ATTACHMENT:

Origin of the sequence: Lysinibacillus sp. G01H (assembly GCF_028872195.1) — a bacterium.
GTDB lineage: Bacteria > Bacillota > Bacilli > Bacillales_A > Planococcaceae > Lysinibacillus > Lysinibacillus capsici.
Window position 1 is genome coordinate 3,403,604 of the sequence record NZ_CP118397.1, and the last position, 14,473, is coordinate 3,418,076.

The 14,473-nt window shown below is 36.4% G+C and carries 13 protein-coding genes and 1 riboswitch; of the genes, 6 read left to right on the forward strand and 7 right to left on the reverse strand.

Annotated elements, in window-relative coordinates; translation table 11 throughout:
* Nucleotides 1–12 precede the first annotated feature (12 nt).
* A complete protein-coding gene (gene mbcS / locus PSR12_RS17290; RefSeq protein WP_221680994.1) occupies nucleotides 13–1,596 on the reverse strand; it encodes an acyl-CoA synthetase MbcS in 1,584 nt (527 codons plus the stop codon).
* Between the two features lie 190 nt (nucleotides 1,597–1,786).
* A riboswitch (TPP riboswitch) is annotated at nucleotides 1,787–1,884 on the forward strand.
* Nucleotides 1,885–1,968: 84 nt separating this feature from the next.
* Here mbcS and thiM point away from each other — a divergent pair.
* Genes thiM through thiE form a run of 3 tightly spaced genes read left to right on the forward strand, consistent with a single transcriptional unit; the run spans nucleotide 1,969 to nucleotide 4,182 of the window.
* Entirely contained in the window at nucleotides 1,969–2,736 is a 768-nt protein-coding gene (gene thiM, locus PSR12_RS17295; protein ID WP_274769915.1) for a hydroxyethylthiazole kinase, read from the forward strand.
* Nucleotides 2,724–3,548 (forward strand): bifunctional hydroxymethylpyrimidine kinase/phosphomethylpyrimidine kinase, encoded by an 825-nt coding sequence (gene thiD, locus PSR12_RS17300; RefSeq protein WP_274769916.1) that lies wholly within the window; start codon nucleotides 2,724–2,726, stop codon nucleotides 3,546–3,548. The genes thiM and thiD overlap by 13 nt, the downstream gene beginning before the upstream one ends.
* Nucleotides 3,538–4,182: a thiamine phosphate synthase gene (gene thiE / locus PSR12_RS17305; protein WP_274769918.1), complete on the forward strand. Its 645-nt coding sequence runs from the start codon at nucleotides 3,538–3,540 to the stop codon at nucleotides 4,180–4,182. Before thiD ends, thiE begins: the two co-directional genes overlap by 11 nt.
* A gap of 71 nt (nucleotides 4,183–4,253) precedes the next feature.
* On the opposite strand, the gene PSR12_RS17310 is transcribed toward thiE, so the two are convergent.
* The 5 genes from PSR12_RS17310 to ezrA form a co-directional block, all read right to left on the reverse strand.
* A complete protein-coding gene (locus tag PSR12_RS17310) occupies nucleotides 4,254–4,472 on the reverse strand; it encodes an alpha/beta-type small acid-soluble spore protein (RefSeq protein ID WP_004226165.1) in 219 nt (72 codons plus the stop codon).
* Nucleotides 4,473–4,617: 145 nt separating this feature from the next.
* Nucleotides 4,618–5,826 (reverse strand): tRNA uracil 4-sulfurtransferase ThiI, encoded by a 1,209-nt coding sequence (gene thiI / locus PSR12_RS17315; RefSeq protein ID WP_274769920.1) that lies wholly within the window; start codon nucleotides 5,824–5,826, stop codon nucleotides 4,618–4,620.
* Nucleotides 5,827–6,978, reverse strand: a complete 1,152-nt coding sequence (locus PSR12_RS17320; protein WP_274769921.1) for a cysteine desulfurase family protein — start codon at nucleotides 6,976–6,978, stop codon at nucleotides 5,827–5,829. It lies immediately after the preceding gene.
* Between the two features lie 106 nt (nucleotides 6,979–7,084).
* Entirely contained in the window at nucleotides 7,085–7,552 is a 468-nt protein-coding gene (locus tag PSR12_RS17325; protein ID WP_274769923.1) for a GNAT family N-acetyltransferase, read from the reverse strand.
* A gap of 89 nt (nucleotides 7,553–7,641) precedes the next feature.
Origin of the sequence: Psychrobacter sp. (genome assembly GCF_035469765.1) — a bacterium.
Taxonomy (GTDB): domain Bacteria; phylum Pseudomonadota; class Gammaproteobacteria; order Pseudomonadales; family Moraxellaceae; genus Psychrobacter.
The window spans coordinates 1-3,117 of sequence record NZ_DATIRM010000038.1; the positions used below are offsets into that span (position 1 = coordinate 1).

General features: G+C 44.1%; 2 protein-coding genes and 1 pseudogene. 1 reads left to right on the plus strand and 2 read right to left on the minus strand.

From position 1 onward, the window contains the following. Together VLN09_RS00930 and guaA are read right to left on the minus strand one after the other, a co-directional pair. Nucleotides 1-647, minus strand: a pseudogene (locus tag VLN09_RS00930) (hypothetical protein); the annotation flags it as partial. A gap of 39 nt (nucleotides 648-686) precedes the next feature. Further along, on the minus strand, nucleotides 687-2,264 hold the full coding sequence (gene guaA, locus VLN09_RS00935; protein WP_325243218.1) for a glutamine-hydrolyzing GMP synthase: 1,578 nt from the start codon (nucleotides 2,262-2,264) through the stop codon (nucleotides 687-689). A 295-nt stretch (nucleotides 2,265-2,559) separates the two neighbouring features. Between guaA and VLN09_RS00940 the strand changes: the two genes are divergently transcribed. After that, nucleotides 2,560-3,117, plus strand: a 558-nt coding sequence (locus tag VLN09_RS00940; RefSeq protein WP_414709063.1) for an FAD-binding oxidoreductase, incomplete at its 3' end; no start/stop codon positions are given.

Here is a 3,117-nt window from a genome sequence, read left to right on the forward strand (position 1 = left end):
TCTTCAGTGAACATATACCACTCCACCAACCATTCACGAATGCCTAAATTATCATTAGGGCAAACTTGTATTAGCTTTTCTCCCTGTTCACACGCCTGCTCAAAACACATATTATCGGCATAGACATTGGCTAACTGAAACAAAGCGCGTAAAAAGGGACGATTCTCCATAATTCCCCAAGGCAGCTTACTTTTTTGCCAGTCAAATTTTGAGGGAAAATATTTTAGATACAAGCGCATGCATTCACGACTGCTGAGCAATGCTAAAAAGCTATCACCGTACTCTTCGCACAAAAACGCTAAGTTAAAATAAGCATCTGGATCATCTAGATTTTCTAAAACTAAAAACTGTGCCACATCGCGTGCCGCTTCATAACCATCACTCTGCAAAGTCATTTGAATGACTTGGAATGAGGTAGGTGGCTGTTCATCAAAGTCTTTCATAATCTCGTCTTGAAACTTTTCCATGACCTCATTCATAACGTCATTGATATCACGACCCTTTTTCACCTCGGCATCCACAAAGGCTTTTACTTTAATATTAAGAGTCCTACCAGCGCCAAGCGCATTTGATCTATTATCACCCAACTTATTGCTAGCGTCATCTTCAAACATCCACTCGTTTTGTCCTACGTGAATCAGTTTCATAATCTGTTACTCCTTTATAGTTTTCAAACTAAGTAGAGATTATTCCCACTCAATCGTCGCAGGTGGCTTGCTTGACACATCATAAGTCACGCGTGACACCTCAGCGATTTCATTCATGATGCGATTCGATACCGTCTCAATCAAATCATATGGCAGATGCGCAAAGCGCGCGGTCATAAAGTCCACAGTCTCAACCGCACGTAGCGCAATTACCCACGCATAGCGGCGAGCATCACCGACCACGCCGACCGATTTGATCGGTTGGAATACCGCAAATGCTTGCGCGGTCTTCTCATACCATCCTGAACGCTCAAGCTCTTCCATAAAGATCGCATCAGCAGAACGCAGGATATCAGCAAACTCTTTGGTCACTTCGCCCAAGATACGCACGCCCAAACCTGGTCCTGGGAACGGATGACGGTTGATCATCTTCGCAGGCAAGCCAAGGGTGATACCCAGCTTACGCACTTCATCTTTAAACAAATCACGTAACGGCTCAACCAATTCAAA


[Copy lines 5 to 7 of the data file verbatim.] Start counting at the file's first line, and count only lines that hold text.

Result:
Annotated elements, in window-relative coordinates; translation table 11 throughout:
* Nucleotides 1–12 precede the first annotated feature (12 nt).
* A complete protein-coding gene (gene mbcS / locus PSR12_RS17290; RefSeq protein WP_221680994.1) occupies nucleotides 13–1,596 on the reverse strand; it encodes an acyl-CoA synthetase MbcS in 1,584 nt (527 codons plus the stop codon).